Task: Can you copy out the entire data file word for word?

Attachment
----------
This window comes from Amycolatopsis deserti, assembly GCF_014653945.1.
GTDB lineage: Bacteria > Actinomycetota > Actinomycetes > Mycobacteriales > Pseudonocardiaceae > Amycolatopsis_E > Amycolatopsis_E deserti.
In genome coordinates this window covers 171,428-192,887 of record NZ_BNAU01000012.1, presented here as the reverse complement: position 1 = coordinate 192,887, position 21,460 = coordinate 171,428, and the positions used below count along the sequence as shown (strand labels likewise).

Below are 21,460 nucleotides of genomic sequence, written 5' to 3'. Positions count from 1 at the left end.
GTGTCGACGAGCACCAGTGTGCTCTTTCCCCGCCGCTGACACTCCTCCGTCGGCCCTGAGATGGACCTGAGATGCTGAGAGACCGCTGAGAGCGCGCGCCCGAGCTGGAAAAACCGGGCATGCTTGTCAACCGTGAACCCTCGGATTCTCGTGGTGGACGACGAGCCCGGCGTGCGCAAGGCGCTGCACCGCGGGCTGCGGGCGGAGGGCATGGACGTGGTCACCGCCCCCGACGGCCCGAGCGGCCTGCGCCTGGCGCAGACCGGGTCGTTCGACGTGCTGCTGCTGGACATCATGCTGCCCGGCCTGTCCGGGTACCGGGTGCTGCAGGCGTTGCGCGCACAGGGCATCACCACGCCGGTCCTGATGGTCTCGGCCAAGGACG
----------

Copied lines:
This window comes from Amycolatopsis deserti, assembly GCF_014653945.1.
GTDB lineage: Bacteria > Actinomycetota > Actinomycetes > Mycobacteriales > Pseudonocardiaceae > Amycolatopsis_E > Amycolatopsis_E deserti.
In genome coordinates this window covers 171,428-192,887 of record NZ_BNAU01000012.1, presented here as the reverse complement: position 1 = coordinate 192,887, position 21,460 = coordinate 171,428, and the positions used below count along the sequence as shown (strand labels likewise).

Below are 21,460 nucleotides of genomic sequence, written 5' to 3'. Positions count from 1 at the left end.
GTGTCGACGAGCACCAGTGTGCTCTTTCCCCGCCGCTGACACTCCTCCGTCGGCCCTGAGATGGACCTGAGATGCTGAGAGACCGCTGAGAGCGCGCGCCCGAGCTGGAAAAACCGGGCATGCTTGTCAACCGTGAACCCTCGGATTCTCGTGGTGGACGACGAGCCCGGCGTGCGCAAGGCGCTGCACCGCGGGCTGCGGGCGGAGGGCATGGACGTGGTCACCGCCCCCGACGGCCCGAGCGGCCTGCGCCTGGCGCAGACCGGGTCGTTCGACGTGCTGCTGCTGGACATCATGCTGCCCGGCCTGTCCGGGTACCGGGTGCTGCAGGCGTTGCGCGCACAGGGCATCACCACGCCGGTCCTGATGGTCTCGGCCAAGGACG